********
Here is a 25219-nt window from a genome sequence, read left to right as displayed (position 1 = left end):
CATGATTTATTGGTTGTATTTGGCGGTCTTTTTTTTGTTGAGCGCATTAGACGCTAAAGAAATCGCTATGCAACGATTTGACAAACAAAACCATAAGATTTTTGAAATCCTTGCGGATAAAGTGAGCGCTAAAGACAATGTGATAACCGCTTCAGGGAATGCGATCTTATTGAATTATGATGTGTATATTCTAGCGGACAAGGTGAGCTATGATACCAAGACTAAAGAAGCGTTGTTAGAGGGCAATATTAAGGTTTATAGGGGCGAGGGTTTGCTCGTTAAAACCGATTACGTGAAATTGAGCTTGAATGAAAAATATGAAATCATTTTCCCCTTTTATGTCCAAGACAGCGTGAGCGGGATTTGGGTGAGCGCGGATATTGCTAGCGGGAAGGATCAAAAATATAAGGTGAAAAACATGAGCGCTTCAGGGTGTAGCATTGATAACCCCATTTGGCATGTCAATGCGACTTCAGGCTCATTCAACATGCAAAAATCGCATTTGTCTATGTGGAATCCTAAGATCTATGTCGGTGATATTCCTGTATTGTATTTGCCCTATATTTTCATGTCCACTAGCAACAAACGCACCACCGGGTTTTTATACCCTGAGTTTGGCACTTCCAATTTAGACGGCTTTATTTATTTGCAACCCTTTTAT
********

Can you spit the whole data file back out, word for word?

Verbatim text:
Here is a 25219-nt window from a genome sequence, read left to right as displayed (position 1 = left end):
CATGATTTATTGGTTGTATTTGGCGGTCTTTTTTTTGTTGAGCGCATTAGACGCTAAAGAAATCGCTATGCAACGATTTGACAAACAAAACCATAAGATTTTTGAAATCCTTGCGGATAAAGTGAGCGCTAAAGACAATGTGATAACCGCTTCAGGGAATGCGATCTTATTGAATTATGATGTGTATATTCTAGCGGACAAGGTGAGCTATGATACCAAGACTAAAGAAGCGTTGTTAGAGGGCAATATTAAGGTTTATAGGGGCGAGGGTTTGCTCGTTAAAACCGATTACGTGAAATTGAGCTTGAATGAAAAATATGAAATCATTTTCCCCTTTTATGTCCAAGACAGCGTGAGCGGGATTTGGGTGAGCGCGGATATTGCTAGCGGGAAGGATCAAAAATATAAGGTGAAAAACATGAGCGCTTCAGGGTGTAGCATTGATAACCCCATTTGGCATGTCAATGCGACTTCAGGCTCATTCAACATGCAAAAATCGCATTTGTCTATGTGGAATCCTAAGATCTATGTCGGTGATATTCCTGTATTGTATTTGCCCTATATTTTCATGTCCACTAGCAACAAACGCACCACCGGGTTTTTATACCCTGAGTTTGGCACTTCCAATTTAGACGGCTTTATTTATTTGCAACCCTTTTAT